Author Archives: Kelli Marie Hart

Why Is There Condensation On My Windows?

The insulating properties of the glass used in energy efficient windows can cause condensation to collect on the glass under certain environmental conditions. Condensation does not occur on all windows, but it is not uncommon at certain times of the year.

Exterior Condensation

Exterior condensation results from the same environmental conditions that cause dew to appear on grass or condensation or frost to appear on a car that is parked outside overnight. It forms when moist air comes into contact with cool surfaces such as glass, when the dew point in the air is higher than the temperature of the glass. This can happen when a cool night follows a warmer day, typically during the spring and fall seasons. Condensation generally does not occur with less energy efficient windows, because heat from the warm interior of the home escapes through the window, keeping the exterior temperature of the glass high enough to prevent condensation.

In contrast, energy efficient windows significantly reduce the interior heat conducted through the glass. This lowers the temperature of the outside glass, which at a certain dew point can result in condensation. Exterior condensation is actually an indication that the insulating glass in your windows is performing as it should, reducing heat loss and lowering utility costs. It is a result of the normal functioning of energy efficient windows.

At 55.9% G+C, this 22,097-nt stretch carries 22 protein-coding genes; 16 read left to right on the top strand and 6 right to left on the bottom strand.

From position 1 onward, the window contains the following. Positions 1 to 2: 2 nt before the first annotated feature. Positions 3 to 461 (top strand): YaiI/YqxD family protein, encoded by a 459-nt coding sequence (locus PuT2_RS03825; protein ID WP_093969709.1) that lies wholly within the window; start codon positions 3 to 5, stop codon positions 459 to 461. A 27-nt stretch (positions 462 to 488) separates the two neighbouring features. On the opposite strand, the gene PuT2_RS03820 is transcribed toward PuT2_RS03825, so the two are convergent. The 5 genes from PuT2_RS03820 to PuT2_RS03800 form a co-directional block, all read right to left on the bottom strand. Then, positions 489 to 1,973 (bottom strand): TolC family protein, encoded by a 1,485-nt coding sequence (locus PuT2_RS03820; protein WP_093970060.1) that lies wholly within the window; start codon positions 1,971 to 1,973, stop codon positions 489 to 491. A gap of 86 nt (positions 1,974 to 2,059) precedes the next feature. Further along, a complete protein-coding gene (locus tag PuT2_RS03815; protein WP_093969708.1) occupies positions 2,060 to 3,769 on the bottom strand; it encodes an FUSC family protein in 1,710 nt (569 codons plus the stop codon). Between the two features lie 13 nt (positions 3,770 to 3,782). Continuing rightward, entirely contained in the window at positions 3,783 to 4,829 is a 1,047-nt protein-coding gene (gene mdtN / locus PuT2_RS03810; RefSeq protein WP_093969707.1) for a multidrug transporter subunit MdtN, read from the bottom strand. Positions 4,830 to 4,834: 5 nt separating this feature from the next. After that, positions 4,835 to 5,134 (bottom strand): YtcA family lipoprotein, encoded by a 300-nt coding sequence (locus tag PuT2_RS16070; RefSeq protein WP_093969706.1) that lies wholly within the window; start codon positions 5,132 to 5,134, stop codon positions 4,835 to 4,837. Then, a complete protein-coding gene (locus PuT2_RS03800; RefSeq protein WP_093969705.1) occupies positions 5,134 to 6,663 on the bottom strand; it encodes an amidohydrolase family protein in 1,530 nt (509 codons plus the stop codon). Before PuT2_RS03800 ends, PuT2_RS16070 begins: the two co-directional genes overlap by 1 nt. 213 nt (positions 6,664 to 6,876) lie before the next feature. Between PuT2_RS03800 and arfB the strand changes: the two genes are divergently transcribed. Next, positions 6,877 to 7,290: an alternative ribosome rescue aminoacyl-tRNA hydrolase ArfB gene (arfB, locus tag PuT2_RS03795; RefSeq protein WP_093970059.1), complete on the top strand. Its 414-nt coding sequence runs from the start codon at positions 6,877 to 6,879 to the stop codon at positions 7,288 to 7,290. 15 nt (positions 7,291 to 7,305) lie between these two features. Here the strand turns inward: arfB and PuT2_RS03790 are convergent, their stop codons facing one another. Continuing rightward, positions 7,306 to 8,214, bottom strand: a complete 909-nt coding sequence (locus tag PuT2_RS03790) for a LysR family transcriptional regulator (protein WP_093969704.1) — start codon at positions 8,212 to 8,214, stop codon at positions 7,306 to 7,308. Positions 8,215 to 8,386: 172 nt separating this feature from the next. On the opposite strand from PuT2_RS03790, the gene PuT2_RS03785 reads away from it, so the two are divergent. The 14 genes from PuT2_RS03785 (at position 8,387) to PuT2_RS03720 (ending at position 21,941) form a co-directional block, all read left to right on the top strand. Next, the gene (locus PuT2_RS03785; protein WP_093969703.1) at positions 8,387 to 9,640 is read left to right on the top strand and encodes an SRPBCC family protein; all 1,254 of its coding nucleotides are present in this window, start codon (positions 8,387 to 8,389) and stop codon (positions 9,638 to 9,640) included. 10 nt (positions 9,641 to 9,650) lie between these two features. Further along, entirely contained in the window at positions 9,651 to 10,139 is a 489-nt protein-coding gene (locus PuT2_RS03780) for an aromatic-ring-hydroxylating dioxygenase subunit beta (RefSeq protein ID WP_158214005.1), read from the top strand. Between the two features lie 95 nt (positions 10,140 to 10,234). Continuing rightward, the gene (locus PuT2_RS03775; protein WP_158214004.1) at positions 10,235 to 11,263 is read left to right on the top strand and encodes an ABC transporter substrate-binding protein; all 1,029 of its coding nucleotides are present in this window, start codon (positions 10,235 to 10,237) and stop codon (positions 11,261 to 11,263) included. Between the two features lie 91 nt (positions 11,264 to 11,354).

Interior Condensation

Condensation on interior surfaces of windows and doors occurs because of high humidity and low air exchange inside the home. In many older homes there were gaps in the windows where drafts could be felt and air would flow. This exchange of air, in many cases, was sufficient to prevent condensation from forming. The high-performance windows of today are designed to be air tight to reduce heat loss, which also reduces air flow. Three ways you can fight interior condensation are to reduce moisture sources (humidifiers, plants, aquariums, etc.); increase ventilation (open windows for a few minutes each day, especially during steam-producing activities such as showering, laundry and cooking); and leave closed interior shades up a couple inches above the window sill to allow for air movement between the shades and the window.

Other Factors Influencing Condensation

  • Window Size: Larger windows may have a higher tendency to show condensation.
  • Window Location: Minor differences in conditions can cause condensation to form on one window and not another, even when they are side-by-side. Windows protected from the wind will have a higher tendency to show condensation.
  • Air Circulation: Good air circulation, such as exposure to wind, reduces the occurrence of condensation. Building projections, foliage and other wind-breaks may contribute to condensation.
  • Screens: Windows protected by exterior screens may have different condensation than the same windows without screens under the same conditions.
    Interior Shades: Opening interior shades or blinds may reduce condensation by allowing more heat to transfer to the outside.
  • Weather Changes: Condensation on windows can be a seasonal or a night-time event. When outside temperatures are warm, the glass temperature will usually be above the dew-point. The same is true during cold, winter months. Condensation will most often occur during transition months.